SAVE
$29
20%
OFF
ANY
SINGLE
ITEM
Limit 1 coupon per customer per day. Save 20% on any 1 item
purchased. *Cannot be used with other discount, coupon or any
of the following items or brands: Inside Track Club membership,
extended service plan, gift card, open box item, 3 day parking lot sale
item, compressors, floor jacks, saw mills, storage cabinets, chests
or carts, trailers, trenchers, welders, Admiral, Badland, CoverPro,
Daytona, Diablo, Franklin, Hercules, Holt, Jupiter, Predator, Stik-Tek,
StormCat, Union, Vanguard, Viking. Not valid on prior purchases. Nontransferable. Original coupon must be presented. Valid through 9/15/16.
R
PE ON
SU UP
O
C
$
• Extends from
6 ft. to 8 ft. 10"
We have invested millions
of dollars in our own
state-of-the-art quality test
labs and millions more in
our factories, so our tools
will go toe-to-toe with the
top professional brands.
And we can sell them for a
fraction of the price because
we cut out the middle man
and pass the savings on to
you. It’s just that simple!
Come visit one of our
600+ Stores Nationwide.
R
PE ON
SU UP
O
C
comp at
SAVE
40%
LOT 95578
69645/60625 shown
11
comp at
12,000 LB. ELECTRIC WINCH
WITH REMOTE CONTROL AND
AUTOMATIC BRAKE
LOT 61256/60813/61889
68142 shown
SAVE
$433
$
31999
comp at
$752.99
LIMIT 3 - Good at our stores or HarborFreight.com or by calling
800-423-2567. Cannot be used with other discount or coupon or prior
purchases after 30 days from original purchase with original receipt.
Offer good while supplies last. Non-transferable. Original coupon must be
presented. Valid through 9/15/16. Limit one coupon per customer per day.
7 FUNCTION
DIGITAL
MULTIMETER
LOT 90899 shown
98025/69096
$
15
VALUE
LIMIT 1 - Cannot be used with other discount, coupon or prior
purchase. Coupon good at our stores, HarborFreight.com or by
calling 800-423-2567. Offer good while supplies last. Shipping
& Handling charges may apply if not picked up in-store. Nontransferable. Original coupon must be presented. Valid through
9/15/16. Limit one FREE GIFT coupon per customer per day.
R
PE ON
SU UP
O
C Customer Rating
3 GALLON, 100 PSI
OILLESS PANCAKE
AIR COMPRESSOR
LOT 95275 shown
60637/61615
SAVE
43%
Customer Rating
LOT 95659 shown
61634/61952
19"
• 580 lb.
capacity
SAVE
$230
comp at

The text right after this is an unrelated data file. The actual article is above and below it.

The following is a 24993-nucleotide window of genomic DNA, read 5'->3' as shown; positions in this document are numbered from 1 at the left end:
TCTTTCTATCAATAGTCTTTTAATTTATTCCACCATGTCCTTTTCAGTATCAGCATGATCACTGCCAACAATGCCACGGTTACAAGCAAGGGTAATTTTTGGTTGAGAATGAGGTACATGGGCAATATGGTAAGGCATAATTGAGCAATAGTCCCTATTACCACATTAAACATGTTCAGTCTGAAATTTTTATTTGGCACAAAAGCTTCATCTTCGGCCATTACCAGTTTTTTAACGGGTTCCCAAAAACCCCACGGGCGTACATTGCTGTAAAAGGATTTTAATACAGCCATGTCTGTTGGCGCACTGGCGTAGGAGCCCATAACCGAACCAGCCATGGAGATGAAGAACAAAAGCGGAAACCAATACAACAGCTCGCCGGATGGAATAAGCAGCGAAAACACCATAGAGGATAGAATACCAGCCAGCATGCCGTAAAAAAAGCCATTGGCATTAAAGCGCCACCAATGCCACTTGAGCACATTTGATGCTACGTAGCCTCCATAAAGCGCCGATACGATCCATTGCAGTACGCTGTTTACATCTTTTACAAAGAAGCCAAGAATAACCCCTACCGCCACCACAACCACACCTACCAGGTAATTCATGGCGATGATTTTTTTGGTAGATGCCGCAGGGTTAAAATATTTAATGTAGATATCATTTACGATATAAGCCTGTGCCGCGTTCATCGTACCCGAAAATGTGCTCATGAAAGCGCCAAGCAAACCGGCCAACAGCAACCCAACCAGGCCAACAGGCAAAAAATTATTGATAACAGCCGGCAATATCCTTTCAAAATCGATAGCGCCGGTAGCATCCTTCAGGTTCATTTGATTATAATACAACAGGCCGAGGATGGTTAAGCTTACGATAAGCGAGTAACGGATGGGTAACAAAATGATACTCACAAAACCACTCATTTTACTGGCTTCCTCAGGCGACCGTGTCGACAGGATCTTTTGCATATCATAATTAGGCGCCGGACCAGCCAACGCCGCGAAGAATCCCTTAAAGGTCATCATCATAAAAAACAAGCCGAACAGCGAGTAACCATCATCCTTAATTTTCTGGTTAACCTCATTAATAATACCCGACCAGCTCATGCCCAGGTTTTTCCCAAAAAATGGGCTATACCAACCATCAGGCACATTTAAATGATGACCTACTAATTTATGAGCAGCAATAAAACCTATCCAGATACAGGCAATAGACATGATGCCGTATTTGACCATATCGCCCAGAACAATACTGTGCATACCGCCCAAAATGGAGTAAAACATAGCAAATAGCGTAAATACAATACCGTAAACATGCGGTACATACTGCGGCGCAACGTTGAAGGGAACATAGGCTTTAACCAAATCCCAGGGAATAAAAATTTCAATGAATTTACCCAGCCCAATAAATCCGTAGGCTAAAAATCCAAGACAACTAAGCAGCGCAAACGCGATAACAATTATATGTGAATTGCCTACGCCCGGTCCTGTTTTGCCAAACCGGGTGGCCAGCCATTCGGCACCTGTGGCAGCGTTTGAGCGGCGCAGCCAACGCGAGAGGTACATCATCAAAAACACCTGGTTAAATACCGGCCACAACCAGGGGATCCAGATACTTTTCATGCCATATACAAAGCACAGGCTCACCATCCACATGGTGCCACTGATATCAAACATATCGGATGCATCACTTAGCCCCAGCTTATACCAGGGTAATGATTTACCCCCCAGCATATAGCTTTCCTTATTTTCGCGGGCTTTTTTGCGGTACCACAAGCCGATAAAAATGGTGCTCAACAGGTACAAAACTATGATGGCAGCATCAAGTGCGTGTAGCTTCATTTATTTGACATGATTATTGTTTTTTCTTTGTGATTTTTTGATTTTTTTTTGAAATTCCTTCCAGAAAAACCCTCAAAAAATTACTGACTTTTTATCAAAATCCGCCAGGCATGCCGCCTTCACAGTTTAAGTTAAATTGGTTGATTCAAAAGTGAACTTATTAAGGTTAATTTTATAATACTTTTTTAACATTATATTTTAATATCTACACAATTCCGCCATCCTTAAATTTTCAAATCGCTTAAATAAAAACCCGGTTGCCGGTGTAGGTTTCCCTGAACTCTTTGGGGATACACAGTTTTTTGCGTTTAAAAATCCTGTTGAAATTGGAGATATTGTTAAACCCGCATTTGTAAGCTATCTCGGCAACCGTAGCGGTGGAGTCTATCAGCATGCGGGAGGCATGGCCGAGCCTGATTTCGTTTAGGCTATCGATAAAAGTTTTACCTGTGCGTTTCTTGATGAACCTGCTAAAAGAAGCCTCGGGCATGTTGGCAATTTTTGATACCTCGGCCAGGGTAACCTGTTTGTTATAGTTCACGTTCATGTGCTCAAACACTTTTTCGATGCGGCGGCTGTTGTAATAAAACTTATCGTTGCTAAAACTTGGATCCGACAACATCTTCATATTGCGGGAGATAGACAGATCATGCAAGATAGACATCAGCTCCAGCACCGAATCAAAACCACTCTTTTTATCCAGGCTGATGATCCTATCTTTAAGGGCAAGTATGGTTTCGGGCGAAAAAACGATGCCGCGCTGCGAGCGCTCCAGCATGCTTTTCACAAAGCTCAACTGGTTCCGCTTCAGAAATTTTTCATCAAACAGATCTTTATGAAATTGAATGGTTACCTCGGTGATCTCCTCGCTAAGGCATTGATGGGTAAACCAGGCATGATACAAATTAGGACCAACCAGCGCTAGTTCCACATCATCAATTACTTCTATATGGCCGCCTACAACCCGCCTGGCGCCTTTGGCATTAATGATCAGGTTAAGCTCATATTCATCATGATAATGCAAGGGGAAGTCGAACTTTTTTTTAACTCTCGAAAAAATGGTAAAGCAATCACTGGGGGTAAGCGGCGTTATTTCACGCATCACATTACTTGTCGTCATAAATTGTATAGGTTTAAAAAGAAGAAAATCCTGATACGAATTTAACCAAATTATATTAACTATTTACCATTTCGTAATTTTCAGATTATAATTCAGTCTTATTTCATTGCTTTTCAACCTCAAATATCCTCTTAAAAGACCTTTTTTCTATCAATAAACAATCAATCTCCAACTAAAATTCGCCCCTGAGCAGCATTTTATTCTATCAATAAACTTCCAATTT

$349.99
LIMIT 4 - Good at our stores or HarborFreight.com or by calling
800-423-2567. Cannot be used with other discount or coupon or prior
purchases after 30 days from original purchase with original receipt.
Offer good while supplies last. Non-transferable. Original coupon must be
presented. Valid through 9/15/16. Limit one coupon per customer per day.
R
PE ON
SU UP
O
C
$
7999
Tools sold separately.
19
SAVE
$75
$
99
SAVE $
75% comp at $79.99
LIMIT 7 - Good at our stores or HarborFreight.com or by calling
800-423-2567. Cannot be used with other discount or coupon or prior
purchases after 30 days from original purchase with original receipt.
Offer good while supplies last. Non-transferable. Original coupon must be
presented. Valid through 9/15/16. Limit one coupon per customer per day.
SAVE
$79
POR
CAR CANOPY
R
PE ON
SU UP
O
C
27 LED PORTABLE
WORKLIGHT/FLASHLIGHT
LOT 67227 shown
69567/60566/62532
SAVE
58%
9034 shown
$
comp at
SETS
COMBINATION WRENCHMET
RIC
R
PE ON
SU UP
CO
SAVE
$264
SAE
$599
8
$ 99
comp at
$
$17.97
om or by calling
our stores or HarborFreight.c
t or coupon or prior
LIMIT 9 - Good at
used with other discoun
800-423-2567. Cannot be from original purchase with original receipt.
days
30
after
coupon must be
es
purchas
last. Non-transferable. Original
Offer good while supplies9/15/16. Limit one coupon per customer per day.
presented. Valid through
comp at
12" SLIDING COMPOUND
DOUBLE-BEVEL MITER SAW
WITH LASER GUIDE
LOT 69043 LOT 42305
69044
42304 shown
63171
YOUR CHOICE
15999 $199
om or by calling
our stores or HarborFreight.c
t or coupon or prior
LIMIT 3 - Good at
used with other discoun
800-423-2567. Cannot be from original purchase with original receipt.
days
30
coupon must be
purchases after
last. Non-transferable. Original
Offer good while supplies9/15/16. Limit one coupon per customer per day.